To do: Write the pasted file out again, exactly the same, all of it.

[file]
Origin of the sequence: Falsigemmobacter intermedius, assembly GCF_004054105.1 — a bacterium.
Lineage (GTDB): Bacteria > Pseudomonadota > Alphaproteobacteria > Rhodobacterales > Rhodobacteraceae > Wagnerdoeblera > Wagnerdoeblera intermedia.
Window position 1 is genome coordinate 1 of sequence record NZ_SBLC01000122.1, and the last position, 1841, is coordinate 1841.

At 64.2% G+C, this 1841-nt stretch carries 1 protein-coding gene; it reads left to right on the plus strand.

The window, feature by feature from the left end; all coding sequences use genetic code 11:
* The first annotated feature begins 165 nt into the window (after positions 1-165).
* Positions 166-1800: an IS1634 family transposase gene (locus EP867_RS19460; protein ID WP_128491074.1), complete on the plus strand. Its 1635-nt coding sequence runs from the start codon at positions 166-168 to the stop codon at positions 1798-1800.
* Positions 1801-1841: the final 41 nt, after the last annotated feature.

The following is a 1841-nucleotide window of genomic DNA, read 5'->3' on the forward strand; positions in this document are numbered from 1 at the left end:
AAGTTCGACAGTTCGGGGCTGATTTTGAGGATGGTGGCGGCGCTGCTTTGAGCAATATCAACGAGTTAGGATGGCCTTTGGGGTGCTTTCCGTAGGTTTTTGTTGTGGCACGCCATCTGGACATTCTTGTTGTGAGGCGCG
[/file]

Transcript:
Origin of the sequence: Falsigemmobacter intermedius, assembly GCF_004054105.1 — a bacterium.
Lineage (GTDB): Bacteria > Pseudomonadota > Alphaproteobacteria > Rhodobacterales > Rhodobacteraceae > Wagnerdoeblera > Wagnerdoeblera intermedia.
Window position 1 is genome coordinate 1 of sequence record NZ_SBLC01000122.1, and the last position, 1841, is coordinate 1841.

At 64.2% G+C, this 1841-nt stretch carries 1 protein-coding gene; it reads left to right on the plus strand.

The window, feature by feature from the left end; all coding sequences use genetic code 11:
* The first annotated feature begins 165 nt into the window (after positions 1-165).
* Positions 166-1800: an IS1634 family transposase gene (locus EP867_RS19460; protein ID WP_128491074.1), complete on the plus strand. Its 1635-nt coding sequence runs from the start codon at positions 166-168 to the stop codon at positions 1798-1800.
* Positions 1801-1841: the final 41 nt, after the last annotated feature.

The following is a 1841-nucleotide window of genomic DNA, read 5'->3' on the forward strand; positions in this document are numbered from 1 at the left end:
AAGTTCGACAGTTCGGGGCTGATTTTGAGGATGGTGGCGGCGCTGCTTTGAGCAATATCAACGAGTTAGGATGGCCTTTGGGGTGCTTTCCGTAGGTTTTTGTTGTGGCACGCCATCTGGACATTCTTGTTGTGAGGCGCG